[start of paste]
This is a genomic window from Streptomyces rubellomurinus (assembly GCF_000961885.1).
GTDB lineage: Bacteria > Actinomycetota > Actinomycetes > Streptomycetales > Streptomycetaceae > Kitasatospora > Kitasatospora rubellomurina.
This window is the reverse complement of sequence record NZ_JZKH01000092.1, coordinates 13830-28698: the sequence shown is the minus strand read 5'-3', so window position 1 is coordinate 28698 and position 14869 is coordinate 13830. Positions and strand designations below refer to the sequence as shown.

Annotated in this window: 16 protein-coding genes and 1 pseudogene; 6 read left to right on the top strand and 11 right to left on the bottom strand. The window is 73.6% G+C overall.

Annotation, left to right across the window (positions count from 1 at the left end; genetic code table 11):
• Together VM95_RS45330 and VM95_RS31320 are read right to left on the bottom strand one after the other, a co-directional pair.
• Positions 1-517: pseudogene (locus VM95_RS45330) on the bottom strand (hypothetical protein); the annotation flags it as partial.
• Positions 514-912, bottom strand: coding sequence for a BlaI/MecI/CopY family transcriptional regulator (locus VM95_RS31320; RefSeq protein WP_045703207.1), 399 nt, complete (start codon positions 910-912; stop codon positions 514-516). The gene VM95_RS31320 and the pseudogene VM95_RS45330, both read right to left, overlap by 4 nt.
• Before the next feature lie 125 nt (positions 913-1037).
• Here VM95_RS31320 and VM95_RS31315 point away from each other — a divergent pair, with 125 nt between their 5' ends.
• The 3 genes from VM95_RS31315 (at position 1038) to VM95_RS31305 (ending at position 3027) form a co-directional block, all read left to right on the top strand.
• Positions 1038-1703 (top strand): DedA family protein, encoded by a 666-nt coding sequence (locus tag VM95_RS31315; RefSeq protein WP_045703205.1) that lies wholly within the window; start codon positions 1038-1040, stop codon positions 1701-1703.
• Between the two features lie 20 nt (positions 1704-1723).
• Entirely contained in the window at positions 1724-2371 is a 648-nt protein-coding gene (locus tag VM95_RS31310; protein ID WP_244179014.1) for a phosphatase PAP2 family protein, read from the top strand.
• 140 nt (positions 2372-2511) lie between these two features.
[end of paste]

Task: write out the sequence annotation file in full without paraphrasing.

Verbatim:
This is a genomic window from Streptomyces rubellomurinus (assembly GCF_000961885.1).
GTDB lineage: Bacteria > Actinomycetota > Actinomycetes > Streptomycetales > Streptomycetaceae > Kitasatospora > Kitasatospora rubellomurina.
This window is the reverse complement of sequence record NZ_JZKH01000092.1, coordinates 13830-28698: the sequence shown is the minus strand read 5'-3', so window position 1 is coordinate 28698 and position 14869 is coordinate 13830. Positions and strand designations below refer to the sequence as shown.

Annotated in this window: 16 protein-coding genes and 1 pseudogene; 6 read left to right on the top strand and 11 right to left on the bottom strand. The window is 73.6% G+C overall.

Annotation, left to right across the window (positions count from 1 at the left end; genetic code table 11):
• Together VM95_RS45330 and VM95_RS31320 are read right to left on the bottom strand one after the other, a co-directional pair.
• Positions 1-517: pseudogene (locus VM95_RS45330) on the bottom strand (hypothetical protein); the annotation flags it as partial.
• Positions 514-912, bottom strand: coding sequence for a BlaI/MecI/CopY family transcriptional regulator (locus VM95_RS31320; RefSeq protein WP_045703207.1), 399 nt, complete (start codon positions 910-912; stop codon positions 514-516). The gene VM95_RS31320 and the pseudogene VM95_RS45330, both read right to left, overlap by 4 nt.
• Before the next feature lie 125 nt (positions 913-1037).
• Here VM95_RS31320 and VM95_RS31315 point away from each other — a divergent pair, with 125 nt between their 5' ends.
• The 3 genes from VM95_RS31315 (at position 1038) to VM95_RS31305 (ending at position 3027) form a co-directional block, all read left to right on the top strand.
• Positions 1038-1703 (top strand): DedA family protein, encoded by a 666-nt coding sequence (locus tag VM95_RS31315; RefSeq protein WP_045703205.1) that lies wholly within the window; start codon positions 1038-1040, stop codon positions 1701-1703.
• Between the two features lie 20 nt (positions 1704-1723).
• Entirely contained in the window at positions 1724-2371 is a 648-nt protein-coding gene (locus tag VM95_RS31310; protein ID WP_244179014.1) for a phosphatase PAP2 family protein, read from the top strand.
• 140 nt (positions 2372-2511) lie between these two features.